Auughh! This! I hate seeing an action movie and not being able to understand the logic of fights. I couldn’t see what Batman was doing better the second time he fought Bane and Denby’s right that there was no sense of how well the Avengers were doing strategically for most of the battle, just a bunch of set pieces.
This is why I’m really worried for the Ender’s Game movie. Those fight’s are fast in the books, but the narration means they don’t enfold in real time and we get a chance to understand how clever Ender and Bean are. I’m really worried the movie won’t be able to give us that sense of awe.
For all that the Robert Downey Jr Sherlock Holmes movies are awful, they did a nice job with the fight scenes.
To paraphrase Peggy Noonan: the most moving part of a fight is its logic.
So since we were talking about Ender’s Game, let’s close out the week with a link about gifted children and problematic ways of assessing them. Swarthmore professor Timothy Burke, inspired by the Stuyvesant cheating scandal, set out three possible solutions to the problem he defines as follows:
The NYT article suggests that skilled, systematic cheaters often rationalize their behavior by arguing either that everyone does it (which Hayes would argue is a structural inevitability in social hierarchies that justify stratification via meritocratic distinction) or that cheating is the only way to temporarily distinguish oneself amid uniform excellence, and when you’re done with the test, the class, the moment, you will have earned your place in a college or a job and can prove your genuine merit. As Hayes notes, that moment never comes, the cheater is never at rest, at home, able to show their true quality independent of silly tests and bullshit obstacles. The whole of life becomes a bullshit obstacle, and the search for the edge, the advantage, the trick becomes perpetual. Which doesn’t just hollow out the person, it contributes to the entire socioeconomic system dropping into an ever-accelerating pursuit of short-term gain at the cost of long-term sustainability.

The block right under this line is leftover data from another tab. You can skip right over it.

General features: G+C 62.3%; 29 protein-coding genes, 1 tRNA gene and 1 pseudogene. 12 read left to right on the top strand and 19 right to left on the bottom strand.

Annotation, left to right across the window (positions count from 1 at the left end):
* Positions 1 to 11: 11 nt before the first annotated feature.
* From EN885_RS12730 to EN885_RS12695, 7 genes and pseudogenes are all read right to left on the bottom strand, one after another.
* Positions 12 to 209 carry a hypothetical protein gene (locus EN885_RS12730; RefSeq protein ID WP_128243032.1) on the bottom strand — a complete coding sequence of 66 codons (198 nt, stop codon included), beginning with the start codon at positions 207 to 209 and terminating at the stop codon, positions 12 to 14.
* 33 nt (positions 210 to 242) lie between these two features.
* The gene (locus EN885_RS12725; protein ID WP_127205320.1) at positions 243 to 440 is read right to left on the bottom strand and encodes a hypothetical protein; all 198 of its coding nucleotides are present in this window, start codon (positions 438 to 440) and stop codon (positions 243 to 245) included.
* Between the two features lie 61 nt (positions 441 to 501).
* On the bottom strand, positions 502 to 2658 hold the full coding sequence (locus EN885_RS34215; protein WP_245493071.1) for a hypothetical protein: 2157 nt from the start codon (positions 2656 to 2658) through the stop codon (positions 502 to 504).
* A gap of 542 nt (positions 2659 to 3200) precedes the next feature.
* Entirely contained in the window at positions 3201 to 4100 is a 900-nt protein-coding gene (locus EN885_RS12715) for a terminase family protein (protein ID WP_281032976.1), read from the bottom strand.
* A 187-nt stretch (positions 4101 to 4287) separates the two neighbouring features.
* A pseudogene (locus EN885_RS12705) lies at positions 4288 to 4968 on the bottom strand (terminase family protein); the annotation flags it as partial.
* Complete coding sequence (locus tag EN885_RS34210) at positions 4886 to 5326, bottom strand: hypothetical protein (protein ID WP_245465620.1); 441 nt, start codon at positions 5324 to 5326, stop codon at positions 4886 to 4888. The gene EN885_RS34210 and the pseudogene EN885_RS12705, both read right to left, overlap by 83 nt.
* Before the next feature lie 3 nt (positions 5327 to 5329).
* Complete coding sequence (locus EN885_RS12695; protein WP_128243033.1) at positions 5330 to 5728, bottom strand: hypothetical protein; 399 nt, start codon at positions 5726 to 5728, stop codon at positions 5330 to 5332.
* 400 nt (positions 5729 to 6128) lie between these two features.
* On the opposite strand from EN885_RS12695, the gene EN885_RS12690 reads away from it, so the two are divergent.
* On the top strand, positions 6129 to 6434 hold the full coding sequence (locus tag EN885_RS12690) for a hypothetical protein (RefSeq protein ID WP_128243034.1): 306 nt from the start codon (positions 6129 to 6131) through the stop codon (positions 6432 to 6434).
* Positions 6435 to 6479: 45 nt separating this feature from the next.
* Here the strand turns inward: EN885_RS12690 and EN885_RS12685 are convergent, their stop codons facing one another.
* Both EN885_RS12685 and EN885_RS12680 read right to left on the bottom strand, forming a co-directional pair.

The first problem with narrowly setting out to foil cheaters is that if students or employees no longer believe that tests measure anything important, simple anti-cheating techniques become another petty annoyance–particularly if they think that the testers or bosses are using tests as a crude rationing device or screening mechanism, a way to avoid grappling with difficult or nuanced evaluations. Simple tricks are equally simply defeated, and each one of them just increases the sense that testing is a sadistic and cynical exercise.